Two papers involving scientists from the Institut Pasteur de Montevideo won first and second place in the Gran Premio Nacional de Medicina, awarded annually by Academia Nacional de Medicina de Uruguay.
The first prize went to the project “Tuberculosis: from the clinic to the laboratory, and from the laboratory to the patient and the health system. An example of Translational Medicine”, led by Gonzalo Greif (IP Montevideo), together with Carlos Robello, Joaquín Hurtado, Nicolás Nin, María Buroni, Álvaro Giordano, Cecilia Coithiño y Fernando Rodríguez.
This project is the result of 15 years of research into the causative agent of tuberculosis. In particular, it involved the design of a genomic method to characterise the type of strain of Mycobacterium tuberculosis – the bacterium that causes tuberculosis – that affects each patient. Knowing the strain in question can help in better treatment and monitoring of the disease, or knowing, for example, whether the strain is resistant to any of the drugs used to treat the clinical condition.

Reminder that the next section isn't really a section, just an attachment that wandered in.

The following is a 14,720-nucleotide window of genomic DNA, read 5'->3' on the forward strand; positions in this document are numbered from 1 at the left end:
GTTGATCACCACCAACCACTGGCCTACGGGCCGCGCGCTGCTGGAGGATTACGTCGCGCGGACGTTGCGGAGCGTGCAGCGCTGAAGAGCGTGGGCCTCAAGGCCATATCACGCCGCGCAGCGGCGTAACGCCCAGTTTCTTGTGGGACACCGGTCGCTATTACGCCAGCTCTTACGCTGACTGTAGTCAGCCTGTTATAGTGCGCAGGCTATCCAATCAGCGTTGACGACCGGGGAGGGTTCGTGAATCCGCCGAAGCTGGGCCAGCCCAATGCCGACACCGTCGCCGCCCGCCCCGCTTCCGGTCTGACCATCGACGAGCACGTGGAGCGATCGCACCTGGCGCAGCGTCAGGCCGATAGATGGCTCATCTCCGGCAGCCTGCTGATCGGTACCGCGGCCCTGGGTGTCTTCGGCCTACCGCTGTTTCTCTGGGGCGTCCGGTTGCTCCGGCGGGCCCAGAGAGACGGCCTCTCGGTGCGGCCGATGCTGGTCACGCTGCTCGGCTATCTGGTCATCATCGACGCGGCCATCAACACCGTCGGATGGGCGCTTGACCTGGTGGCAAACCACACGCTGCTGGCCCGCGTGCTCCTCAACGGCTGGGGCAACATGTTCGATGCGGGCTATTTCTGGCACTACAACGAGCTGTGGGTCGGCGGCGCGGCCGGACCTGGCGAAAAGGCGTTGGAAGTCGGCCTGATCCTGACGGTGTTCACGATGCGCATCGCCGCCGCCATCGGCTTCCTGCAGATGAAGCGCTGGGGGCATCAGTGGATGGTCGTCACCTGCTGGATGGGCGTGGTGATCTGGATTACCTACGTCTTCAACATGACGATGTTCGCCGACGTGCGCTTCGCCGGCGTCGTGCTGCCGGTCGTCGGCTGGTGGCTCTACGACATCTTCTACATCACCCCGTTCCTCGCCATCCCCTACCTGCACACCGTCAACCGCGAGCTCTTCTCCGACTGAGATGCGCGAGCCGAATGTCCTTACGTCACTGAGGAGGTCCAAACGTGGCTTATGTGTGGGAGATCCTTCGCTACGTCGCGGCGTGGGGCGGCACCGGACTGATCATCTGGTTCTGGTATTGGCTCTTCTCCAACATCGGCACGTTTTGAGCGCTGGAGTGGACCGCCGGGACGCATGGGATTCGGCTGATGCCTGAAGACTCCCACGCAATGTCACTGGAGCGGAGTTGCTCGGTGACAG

The research also resulted in the identification of a substance that functions as a marker in the blood that can help predict the severity of the disease. This could be useful for medical decision-making in critically ill patients.
Second place went to “Clinical and translational research in critically ill patients with Covid-19”, led by Dr Nicolás Nin, from the Intensive Care Unit of the Hospital Español. This project also included, as co-authors and collaborators, Gonzalo Moratorio, Pilar Moreno, Gregorio Iraola, Fabián Aldunate, Álvaro Fajardo, Natalia Echeverría, Marianoel Pereira-Gómez, Rodrigo Arce, Joaquín Hurtado, Andrés López-Radcenco, Fernando Rodríguez, Guillermo Moyna, Diego Ferla, Diego Simón, Álvaro Giordano, Gonzalo Greif, Mercedes Corral, Alexander Rauhut, Alicia Costabile, Paula Perbolianachis, Regina Pontartier, Mercedes Paz, Irene Ferreiro, Manuela De Castro, María Buroni, Cecilia Vilarino, Patricia Lacuesta, Romina Guereldian, Cecilia Salazar, Solana Feippe, Patricia Fernández and Carlos Quiroga.
This research conducted a comprehensive clinical and laboratory analysis of patients with COVID-19, with monitoring of SARS-CoV-2 genetic variants and assessment of pathogen distribution on surfaces in the hospital environment.
The information obtained may be of benefit in developing hospital infection control guidelines, predicting prognosis and reducing both mortality and sequelae of the disease.